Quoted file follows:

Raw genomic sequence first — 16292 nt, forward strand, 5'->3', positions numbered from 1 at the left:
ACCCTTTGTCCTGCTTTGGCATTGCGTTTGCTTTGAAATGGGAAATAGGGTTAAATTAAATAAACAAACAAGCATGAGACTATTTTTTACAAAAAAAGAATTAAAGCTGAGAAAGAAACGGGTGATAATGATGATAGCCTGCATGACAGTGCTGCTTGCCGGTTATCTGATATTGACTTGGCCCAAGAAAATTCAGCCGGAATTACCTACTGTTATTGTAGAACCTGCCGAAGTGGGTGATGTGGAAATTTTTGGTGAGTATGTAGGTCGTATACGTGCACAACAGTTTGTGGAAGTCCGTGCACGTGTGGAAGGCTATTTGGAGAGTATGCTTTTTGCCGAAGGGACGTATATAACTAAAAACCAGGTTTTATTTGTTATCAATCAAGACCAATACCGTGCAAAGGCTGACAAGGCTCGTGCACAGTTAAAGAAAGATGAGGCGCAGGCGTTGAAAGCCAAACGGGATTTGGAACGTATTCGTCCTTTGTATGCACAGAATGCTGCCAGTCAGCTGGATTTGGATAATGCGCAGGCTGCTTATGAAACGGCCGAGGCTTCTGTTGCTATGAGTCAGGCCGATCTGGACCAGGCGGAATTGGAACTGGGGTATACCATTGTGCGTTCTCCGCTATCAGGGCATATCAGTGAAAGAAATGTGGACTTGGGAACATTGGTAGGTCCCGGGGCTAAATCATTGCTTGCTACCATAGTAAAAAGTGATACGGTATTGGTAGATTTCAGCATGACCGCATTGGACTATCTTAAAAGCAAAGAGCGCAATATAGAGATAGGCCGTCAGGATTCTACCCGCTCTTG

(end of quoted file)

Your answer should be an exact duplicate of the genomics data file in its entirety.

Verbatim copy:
Raw genomic sequence first — 16292 nt, forward strand, 5'->3', positions numbered from 1 at the left:
ACCCTTTGTCCTGCTTTGGCATTGCGTTTGCTTTGAAATGGGAAATAGGGTTAAATTAAATAAACAAACAAGCATGAGACTATTTTTTACAAAAAAAGAATTAAAGCTGAGAAAGAAACGGGTGATAATGATGATAGCCTGCATGACAGTGCTGCTTGCCGGTTATCTGATATTGACTTGGCCCAAGAAAATTCAGCCGGAATTACCTACTGTTATTGTAGAACCTGCCGAAGTGGGTGATGTGGAAATTTTTGGTGAGTATGTAGGTCGTATACGTGCACAACAGTTTGTGGAAGTCCGTGCACGTGTGGAAGGCTATTTGGAGAGTATGCTTTTTGCCGAAGGGACGTATATAACTAAAAACCAGGTTTTATTTGTTATCAATCAAGACCAATACCGTGCAAAGGCTGACAAGGCTCGTGCACAGTTAAAGAAAGATGAGGCGCAGGCGTTGAAAGCCAAACGGGATTTGGAACGTATTCGTCCTTTGTATGCACAGAATGCTGCCAGTCAGCTGGATTTGGATAATGCGCAGGCTGCTTATGAAACGGCCGAGGCTTCTGTTGCTATGAGTCAGGCCGATCTGGACCAGGCGGAATTGGAACTGGGGTATACCATTGTGCGTTCTCCGCTATCAGGGCATATCAGTGAAAGAAATGTGGACTTGGGAACATTGGTAGGTCCCGGGGCTAAATCATTGCTTGCTACCATAGTAAAAAGTGATACGGTATTGGTAGATTTCAGCATGACCGCATTGGACTATCTTAAAAGCAAAGAGCGCAATATAGAGATAGGCCGTCAGGATTCTACCCGCTCTTG